Eventually, we shut that campaign down as schedules got in the way. We had picked up some players who weren’t GMing with us but remained as players 100% of the time, and trying to mesh 5 adult schedules across a couple different time zones became prohibitive. That having been said, the shared GMing was never the drawback or a reason to stop the game.
If you are inclined to try this shared GMing scheme, I would suggest the following elements to be mindful of:
- Have a robust Session Zero where you discuss power scale, major themes, and establish some groundrules. For example, our game was set in and around Seattle for its whole run. Individual adventures might take us away from home, but each adventure had to get us back to base and prevent another GM from having to write new material in, say, Denver. Come to think of it, we never actually said this rule out loud. Huh.
- Be flexible with control over your NPCs. Once you’ve set them loose into the setting, they will grow and change as other GMs add and remove little bits of their personality. Think of it like villains in a TV series: each writer handles the common elements a little differently, but they should still be reliably Dr. Doom or Scorpius.
- Be generous (and maybe a little meta) about the spotlight and your character’s involvement. As the GM, avoid the temptation to have your character feature prominently in your week(s)’s endeavors. Some of us had our characters basically go on autopilot and help from a distance, others would write our characters out for the session (and expect the other team members not to make a federal case out of their not being involved!). An early session had my character held as collateral to force the rest of the team’s involvement in a mob scheme. As I was the GM, we accepted this as a fixed plot point and didn’t labor a great deal about freeing me and getting me involved in the session.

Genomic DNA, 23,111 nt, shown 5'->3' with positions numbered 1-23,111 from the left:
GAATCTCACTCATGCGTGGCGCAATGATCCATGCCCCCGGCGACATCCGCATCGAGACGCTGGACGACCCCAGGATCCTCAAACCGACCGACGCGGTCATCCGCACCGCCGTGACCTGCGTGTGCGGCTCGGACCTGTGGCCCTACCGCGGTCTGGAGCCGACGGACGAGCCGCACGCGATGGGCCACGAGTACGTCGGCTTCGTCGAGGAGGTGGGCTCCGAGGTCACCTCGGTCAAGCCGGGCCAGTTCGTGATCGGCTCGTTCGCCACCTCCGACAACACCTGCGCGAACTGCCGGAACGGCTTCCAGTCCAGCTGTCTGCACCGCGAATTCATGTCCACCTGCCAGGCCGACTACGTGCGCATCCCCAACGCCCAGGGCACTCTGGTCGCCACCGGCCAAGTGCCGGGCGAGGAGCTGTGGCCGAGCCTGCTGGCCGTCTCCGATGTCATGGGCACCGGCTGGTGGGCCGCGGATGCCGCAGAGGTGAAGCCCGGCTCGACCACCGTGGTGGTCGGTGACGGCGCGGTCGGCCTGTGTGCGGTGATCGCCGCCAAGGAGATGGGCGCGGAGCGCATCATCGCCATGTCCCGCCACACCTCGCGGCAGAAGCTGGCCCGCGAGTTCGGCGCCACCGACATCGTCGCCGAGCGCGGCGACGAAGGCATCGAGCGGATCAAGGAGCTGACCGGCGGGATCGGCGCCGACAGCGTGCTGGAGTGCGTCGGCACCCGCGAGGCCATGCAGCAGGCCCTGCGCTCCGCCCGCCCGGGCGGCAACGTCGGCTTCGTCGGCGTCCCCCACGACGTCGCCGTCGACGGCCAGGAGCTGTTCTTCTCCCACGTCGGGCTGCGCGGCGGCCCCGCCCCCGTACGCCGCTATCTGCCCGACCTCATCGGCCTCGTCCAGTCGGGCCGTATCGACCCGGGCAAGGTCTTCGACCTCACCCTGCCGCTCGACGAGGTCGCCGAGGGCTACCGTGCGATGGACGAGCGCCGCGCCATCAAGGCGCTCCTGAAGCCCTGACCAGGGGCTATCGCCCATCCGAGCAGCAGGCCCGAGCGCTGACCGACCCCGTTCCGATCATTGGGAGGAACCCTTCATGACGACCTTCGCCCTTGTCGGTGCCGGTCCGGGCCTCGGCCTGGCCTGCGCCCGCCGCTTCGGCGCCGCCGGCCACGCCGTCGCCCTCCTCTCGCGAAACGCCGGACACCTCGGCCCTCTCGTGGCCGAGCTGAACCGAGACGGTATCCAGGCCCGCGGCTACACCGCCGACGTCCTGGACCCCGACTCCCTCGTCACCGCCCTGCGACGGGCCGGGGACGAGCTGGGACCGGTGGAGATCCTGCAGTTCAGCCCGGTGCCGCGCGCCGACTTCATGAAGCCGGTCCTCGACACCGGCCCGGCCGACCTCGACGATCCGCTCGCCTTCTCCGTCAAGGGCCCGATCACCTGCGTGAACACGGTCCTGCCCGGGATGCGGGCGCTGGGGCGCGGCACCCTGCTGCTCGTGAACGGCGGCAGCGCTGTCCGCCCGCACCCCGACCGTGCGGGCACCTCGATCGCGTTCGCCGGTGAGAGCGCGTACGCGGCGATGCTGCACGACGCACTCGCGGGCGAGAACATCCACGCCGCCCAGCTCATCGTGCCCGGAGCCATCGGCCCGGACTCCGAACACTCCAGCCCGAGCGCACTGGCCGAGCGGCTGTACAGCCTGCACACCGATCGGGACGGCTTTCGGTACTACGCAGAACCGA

- Honor the work of your fellow GMs. This is a weaponized form of “Yes, And…” of improv fame, where you don’t spend time “correcting” the other authors. If they shut down a potential threat in their sessions, don’t immediately start it back up to finish your thing with it. Don’t force a zig when everyone else has zagged. I’m not saying never surprise anyone, but build off what you already have rather than wresting control from your peers and driving it off a cliff. I introduced an incidental pop star in one session, we served as her bodyguard entourage later on, she may have been romantically involved with one of the PCs a season later, we thwarted an assassination attempt against her, and she turned out to be a member of an occult society we were working with, ultimately sacrificing herself to end a blood ritual against us. None of which would have happened if we didn’t let the other GMs play in our sandbox!
If you have some GM friends (or friends who might want to GM but are nervous about taking on an entire campaign) then co-GMing might be a solution for your group.